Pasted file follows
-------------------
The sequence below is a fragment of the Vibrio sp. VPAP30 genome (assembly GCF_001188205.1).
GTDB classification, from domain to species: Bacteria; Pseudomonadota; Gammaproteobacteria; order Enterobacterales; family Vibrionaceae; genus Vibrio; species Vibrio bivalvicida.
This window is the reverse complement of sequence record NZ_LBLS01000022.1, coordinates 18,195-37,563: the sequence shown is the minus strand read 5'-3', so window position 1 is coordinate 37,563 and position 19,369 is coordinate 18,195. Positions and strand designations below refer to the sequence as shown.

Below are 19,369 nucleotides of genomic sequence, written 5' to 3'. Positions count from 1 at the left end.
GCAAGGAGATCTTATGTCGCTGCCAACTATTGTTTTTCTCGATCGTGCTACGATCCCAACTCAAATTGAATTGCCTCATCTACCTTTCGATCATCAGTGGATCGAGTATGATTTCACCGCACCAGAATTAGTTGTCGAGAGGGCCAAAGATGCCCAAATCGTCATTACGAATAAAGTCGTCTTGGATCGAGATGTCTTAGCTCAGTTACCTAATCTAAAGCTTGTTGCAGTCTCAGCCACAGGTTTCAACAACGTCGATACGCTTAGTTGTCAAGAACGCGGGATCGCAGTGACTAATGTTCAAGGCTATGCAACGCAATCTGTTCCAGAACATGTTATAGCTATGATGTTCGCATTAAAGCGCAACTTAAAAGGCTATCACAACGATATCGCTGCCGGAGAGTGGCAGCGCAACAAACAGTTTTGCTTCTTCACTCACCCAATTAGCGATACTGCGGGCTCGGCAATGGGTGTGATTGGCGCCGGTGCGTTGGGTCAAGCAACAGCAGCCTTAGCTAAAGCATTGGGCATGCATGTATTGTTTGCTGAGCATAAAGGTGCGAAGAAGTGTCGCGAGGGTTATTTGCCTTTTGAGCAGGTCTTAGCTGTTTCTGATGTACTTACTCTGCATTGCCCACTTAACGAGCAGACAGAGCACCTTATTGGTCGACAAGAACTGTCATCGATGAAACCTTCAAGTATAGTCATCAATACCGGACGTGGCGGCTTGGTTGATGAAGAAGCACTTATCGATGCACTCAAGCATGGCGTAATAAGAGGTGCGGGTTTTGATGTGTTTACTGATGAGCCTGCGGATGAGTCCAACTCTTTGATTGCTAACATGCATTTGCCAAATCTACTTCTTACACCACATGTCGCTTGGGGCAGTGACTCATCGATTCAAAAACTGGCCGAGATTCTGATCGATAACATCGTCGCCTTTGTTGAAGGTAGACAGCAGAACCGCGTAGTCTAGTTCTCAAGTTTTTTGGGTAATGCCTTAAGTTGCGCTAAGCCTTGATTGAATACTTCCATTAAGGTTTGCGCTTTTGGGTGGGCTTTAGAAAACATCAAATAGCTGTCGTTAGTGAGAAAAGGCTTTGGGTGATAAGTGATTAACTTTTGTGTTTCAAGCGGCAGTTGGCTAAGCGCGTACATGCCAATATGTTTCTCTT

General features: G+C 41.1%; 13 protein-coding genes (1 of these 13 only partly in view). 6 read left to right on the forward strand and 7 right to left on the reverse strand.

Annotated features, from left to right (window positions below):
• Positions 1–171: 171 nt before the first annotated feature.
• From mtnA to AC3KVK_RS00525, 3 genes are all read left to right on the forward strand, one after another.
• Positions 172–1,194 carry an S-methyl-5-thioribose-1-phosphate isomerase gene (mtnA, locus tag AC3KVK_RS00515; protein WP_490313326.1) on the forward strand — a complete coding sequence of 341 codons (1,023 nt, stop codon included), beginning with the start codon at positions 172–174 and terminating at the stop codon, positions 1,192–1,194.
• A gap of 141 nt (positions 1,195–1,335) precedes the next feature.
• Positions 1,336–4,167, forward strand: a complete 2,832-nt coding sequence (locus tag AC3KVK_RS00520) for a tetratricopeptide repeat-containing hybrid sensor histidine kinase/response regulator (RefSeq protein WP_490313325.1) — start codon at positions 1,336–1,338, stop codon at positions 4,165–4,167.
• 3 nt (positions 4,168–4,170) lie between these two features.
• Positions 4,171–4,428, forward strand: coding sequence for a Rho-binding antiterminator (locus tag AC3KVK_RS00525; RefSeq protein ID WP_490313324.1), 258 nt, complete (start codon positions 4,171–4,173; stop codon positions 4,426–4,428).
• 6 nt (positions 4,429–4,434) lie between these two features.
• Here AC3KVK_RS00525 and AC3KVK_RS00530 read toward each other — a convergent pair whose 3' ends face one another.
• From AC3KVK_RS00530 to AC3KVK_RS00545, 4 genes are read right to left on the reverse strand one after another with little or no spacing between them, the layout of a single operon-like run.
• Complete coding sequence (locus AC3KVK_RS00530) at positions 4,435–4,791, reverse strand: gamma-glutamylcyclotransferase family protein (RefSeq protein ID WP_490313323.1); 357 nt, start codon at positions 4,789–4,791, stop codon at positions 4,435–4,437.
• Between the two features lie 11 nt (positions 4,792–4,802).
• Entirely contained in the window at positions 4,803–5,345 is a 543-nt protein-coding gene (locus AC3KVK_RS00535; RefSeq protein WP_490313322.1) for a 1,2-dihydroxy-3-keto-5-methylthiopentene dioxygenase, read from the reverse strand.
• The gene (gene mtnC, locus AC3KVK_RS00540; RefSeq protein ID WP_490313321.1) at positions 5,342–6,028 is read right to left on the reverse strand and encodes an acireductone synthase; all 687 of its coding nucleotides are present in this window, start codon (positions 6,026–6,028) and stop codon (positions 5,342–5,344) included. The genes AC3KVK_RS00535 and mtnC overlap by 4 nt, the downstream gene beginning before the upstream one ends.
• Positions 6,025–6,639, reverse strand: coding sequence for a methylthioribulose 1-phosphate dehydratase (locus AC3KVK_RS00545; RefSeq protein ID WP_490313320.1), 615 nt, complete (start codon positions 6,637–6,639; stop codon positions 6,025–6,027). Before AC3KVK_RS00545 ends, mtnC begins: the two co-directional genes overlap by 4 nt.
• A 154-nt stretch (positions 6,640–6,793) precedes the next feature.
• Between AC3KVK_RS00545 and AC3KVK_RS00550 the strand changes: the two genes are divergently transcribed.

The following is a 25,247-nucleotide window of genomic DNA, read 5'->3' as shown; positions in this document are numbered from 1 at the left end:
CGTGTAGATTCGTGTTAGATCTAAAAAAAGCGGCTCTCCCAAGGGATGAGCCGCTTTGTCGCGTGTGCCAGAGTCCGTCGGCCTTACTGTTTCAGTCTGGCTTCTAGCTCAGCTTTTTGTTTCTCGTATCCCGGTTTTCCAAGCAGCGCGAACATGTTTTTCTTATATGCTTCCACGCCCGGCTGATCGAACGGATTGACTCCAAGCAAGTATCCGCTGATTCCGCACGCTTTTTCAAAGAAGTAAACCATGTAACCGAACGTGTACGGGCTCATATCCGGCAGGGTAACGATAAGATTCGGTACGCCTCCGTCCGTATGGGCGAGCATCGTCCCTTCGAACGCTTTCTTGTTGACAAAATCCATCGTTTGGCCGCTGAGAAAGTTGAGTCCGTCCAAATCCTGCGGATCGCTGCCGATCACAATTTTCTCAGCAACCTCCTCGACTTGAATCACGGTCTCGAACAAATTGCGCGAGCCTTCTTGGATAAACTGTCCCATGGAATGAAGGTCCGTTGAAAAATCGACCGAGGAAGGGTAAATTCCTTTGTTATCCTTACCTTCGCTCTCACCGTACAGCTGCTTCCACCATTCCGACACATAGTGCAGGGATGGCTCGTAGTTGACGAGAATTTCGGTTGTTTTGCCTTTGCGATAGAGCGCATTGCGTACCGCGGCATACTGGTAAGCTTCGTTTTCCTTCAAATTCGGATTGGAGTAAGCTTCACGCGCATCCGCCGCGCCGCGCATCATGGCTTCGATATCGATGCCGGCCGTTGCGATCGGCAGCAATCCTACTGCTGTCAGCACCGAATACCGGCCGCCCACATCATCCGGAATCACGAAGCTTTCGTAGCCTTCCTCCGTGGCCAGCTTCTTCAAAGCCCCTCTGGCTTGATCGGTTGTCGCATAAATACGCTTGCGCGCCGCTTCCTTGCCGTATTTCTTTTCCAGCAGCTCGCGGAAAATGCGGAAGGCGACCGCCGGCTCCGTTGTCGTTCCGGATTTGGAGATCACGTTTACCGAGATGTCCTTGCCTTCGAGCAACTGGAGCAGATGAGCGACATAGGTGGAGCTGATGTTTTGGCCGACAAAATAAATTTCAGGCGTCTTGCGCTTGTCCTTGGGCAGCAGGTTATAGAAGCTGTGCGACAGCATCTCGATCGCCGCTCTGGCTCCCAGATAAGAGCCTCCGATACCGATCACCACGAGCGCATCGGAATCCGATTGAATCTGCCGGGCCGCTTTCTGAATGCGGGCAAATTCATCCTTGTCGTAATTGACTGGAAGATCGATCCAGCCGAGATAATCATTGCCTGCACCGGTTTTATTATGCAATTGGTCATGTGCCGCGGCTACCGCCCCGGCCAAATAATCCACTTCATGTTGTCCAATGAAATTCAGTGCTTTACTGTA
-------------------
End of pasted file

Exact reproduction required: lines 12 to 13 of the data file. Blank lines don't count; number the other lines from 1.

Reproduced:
• Positions 1,336–4,167, forward strand: a complete 2,832-nt coding sequence (locus tag AC3KVK_RS00520) for a tetratricopeptide repeat-containing hybrid sensor histidine kinase/response regulator (RefSeq protein WP_490313325.1) — start codon at positions 1,336–1,338, stop codon at positions 4,165–4,167.
• 3 nt (positions 4,168–4,170) lie between these two features.